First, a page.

URLs du Jour


  • A clear-eyed Glenn Greenwald tweets:

    As indicated, Obama is the latest Chicken Little.

    Well, that's an inapt analogy. Chicken Little, as I remember, was warning people in good faith. Obama and his ilk are using this "threat to democracy" scare tactic to put more power in the hands of the state.

    And really, what does it say about Obama's conception of "democracy" when he's working off the implicit assumption that most of the American people aren't able to sift through arguments, separating facts from nonsense, etc.?

    Hey, that might be true. But I wouldn't expect a "democracy" fan like Obama to push that narrative.

  • But there's good news, as reported by NH Journal: NH Named Top State For Economic Freedom Two Years in a Row.

    New Hampshire is the most economically free state in North America for the second year in a row, according to a new report released by the Fraser Institute, in partnership with the Josiah Bartlett Center for Public Policy.

    It’s the third time in four years the state has topped the list.

    Here's the story at Josiah Bartlett: New Hampshire ranked most economically free state for second year in a row. (Can we say that too many times?)

  • Jonah Goldberg states what's obvious to everyone except Trump's cult: Donald Trump Will Never Stop Fighting—For Himself.

    “Despite the Left’s attempts to undermine this Election, I will NEVER stop fighting for YOU,” President Trump assured me in a fundraising email.

    I don’t take campaign fundraising emails seriously (never mind literally). They’re all pretty stupid. But this one was obviously different, for the simple reason that the election is over.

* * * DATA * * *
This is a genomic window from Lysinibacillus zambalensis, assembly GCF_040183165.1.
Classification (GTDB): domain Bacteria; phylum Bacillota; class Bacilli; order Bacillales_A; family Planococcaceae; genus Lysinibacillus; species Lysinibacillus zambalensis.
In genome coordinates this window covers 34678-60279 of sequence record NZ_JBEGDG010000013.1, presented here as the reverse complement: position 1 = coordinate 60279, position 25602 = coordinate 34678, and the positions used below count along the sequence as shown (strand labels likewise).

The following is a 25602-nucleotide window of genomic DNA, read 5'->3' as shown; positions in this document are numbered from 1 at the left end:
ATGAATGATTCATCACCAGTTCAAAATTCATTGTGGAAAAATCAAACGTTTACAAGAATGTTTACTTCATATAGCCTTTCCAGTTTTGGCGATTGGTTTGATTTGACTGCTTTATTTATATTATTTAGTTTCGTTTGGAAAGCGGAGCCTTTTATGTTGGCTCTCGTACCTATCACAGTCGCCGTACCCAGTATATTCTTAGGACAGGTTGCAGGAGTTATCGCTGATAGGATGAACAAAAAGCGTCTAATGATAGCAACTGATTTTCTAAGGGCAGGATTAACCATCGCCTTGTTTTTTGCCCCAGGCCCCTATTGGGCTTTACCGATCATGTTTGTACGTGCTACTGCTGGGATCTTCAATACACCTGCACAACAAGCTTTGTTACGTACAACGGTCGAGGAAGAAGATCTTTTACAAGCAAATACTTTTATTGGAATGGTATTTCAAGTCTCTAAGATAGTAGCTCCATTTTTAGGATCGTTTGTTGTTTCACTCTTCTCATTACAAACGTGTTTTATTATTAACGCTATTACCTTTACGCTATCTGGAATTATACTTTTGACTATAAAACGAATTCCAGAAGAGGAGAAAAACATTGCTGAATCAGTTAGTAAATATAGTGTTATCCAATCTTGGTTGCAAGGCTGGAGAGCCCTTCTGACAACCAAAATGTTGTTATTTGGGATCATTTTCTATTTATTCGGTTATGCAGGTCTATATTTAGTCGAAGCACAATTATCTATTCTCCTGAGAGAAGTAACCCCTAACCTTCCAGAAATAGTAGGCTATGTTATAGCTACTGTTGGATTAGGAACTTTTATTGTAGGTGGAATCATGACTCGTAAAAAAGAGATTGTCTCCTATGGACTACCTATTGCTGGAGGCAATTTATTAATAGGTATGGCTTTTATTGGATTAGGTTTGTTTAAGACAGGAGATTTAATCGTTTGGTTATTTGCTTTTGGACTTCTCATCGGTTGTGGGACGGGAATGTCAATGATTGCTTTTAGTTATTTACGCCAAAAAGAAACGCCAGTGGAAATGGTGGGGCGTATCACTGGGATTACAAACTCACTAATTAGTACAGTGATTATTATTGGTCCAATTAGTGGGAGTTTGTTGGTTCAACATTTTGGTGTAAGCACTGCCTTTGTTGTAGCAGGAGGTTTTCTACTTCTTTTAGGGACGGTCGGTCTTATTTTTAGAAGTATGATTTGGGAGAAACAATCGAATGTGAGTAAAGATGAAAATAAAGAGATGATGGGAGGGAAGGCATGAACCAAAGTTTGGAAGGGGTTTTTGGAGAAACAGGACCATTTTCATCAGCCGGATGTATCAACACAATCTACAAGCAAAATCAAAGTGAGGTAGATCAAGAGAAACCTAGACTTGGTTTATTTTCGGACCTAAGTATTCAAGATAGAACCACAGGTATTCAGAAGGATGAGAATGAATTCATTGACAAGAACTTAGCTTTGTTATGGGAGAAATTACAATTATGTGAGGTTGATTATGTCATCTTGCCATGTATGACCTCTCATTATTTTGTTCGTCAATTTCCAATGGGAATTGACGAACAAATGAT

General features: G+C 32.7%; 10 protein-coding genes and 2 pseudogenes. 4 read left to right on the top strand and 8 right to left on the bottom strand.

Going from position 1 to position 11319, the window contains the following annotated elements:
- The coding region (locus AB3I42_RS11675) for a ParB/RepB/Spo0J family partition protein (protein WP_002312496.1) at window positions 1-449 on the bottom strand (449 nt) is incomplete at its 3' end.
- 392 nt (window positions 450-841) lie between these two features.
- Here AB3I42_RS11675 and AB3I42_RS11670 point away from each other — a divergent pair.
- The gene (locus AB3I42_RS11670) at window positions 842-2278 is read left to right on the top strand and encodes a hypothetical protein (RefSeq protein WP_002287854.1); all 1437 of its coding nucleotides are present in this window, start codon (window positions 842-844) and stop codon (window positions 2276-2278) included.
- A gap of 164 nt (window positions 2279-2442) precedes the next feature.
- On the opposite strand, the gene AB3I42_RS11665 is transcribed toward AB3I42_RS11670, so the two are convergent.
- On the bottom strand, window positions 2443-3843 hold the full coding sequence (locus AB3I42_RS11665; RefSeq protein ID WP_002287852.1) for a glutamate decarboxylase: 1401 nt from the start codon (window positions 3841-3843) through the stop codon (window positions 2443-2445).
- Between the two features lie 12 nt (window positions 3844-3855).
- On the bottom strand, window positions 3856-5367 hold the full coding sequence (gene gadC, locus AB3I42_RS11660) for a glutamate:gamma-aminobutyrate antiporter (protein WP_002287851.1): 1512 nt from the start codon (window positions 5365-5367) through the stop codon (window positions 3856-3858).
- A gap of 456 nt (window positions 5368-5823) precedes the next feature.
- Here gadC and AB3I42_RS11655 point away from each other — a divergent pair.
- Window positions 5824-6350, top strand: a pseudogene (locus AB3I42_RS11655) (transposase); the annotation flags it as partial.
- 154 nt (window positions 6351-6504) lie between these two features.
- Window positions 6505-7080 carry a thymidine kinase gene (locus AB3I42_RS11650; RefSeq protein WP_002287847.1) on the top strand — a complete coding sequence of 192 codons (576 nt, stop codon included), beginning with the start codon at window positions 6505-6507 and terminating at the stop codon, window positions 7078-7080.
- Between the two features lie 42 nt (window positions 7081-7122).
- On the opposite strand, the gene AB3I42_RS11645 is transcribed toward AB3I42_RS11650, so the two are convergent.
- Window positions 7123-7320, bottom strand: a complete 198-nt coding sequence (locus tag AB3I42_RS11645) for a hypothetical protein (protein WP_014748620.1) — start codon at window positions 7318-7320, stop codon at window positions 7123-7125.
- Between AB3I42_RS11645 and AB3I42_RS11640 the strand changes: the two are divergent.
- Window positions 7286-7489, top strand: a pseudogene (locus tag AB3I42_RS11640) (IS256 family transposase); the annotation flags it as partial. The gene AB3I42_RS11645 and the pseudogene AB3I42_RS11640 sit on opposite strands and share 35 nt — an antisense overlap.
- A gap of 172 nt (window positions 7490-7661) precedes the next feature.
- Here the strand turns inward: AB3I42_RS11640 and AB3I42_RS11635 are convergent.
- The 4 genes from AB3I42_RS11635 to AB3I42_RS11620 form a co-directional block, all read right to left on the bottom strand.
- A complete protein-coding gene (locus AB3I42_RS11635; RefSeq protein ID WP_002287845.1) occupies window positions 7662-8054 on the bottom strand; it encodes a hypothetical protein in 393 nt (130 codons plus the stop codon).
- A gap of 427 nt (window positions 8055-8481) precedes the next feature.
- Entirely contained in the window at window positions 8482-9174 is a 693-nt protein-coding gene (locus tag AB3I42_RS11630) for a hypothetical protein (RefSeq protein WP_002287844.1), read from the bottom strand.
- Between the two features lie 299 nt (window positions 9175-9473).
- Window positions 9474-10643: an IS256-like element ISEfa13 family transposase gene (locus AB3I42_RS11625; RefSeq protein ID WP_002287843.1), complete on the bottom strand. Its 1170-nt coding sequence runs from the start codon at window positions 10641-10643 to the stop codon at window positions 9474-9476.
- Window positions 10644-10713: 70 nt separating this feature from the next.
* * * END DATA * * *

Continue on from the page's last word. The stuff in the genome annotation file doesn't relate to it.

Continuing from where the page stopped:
Indeed, this note—one of many sent by the Trump campaign recently—was a plea for money to pay for the legal effort to reverse an election Trump lost by the same margin of electoral votes he once claimed amounted to a “massive landslide.” If you read the letter’s fine print, you’ll discover that “fighting for you” actually means “fighting for me.” Most of the money from small donors will go not to the legal effort but rather to pay down campaign debt.

    In a sense, I’m grateful that Trump is doubling down on everything wrong about his presidency in its final chapter. Yes, this is embarrassing for the country. Yes, Trump’s radioactive conspiracy theory of a stolen election will have a long, poisonous half-life. But Trump is removing any doubt that his narcissistic presidency was always entirely about him.

    I didn't think I could have a lower opinion of Trump. But he's managed to underperform my low expectations since Election Day.

  • [Amazon Link]
    (paid link)
    In his regular weekly feature at National Review, Kevin D. Williamson writes on the Two Americas. (Which is a major theme of his just-released book! Amazon Link at right!)

    When Donald Trump was nominated in 2016, the shock of it exnihilated into existence a whole genre of “white working class” reporting, often with a Jane Goodall-ish feeling to it —“Lookit, Caitlyn, they seem almost human!” — that was held in almost universally low regard. Conservatives complained, not without good reason, that much of that reporting was shallow and shaped by the unshakeable preconception that this is all somehow about racism and Christian fanaticism; progressives complained, not without good reason, that reporting about subjects such as poverty and addiction has been noticeably more sympathetic when the stars of the show are white, and especially white and middle-class. But I think that that kind of reporting is well-intentioned and useful — it’s always good to get journalists out of New York City and Washington, D.C. Much of that white-working-class reportage hasn’t been very good, but the effort is worth something.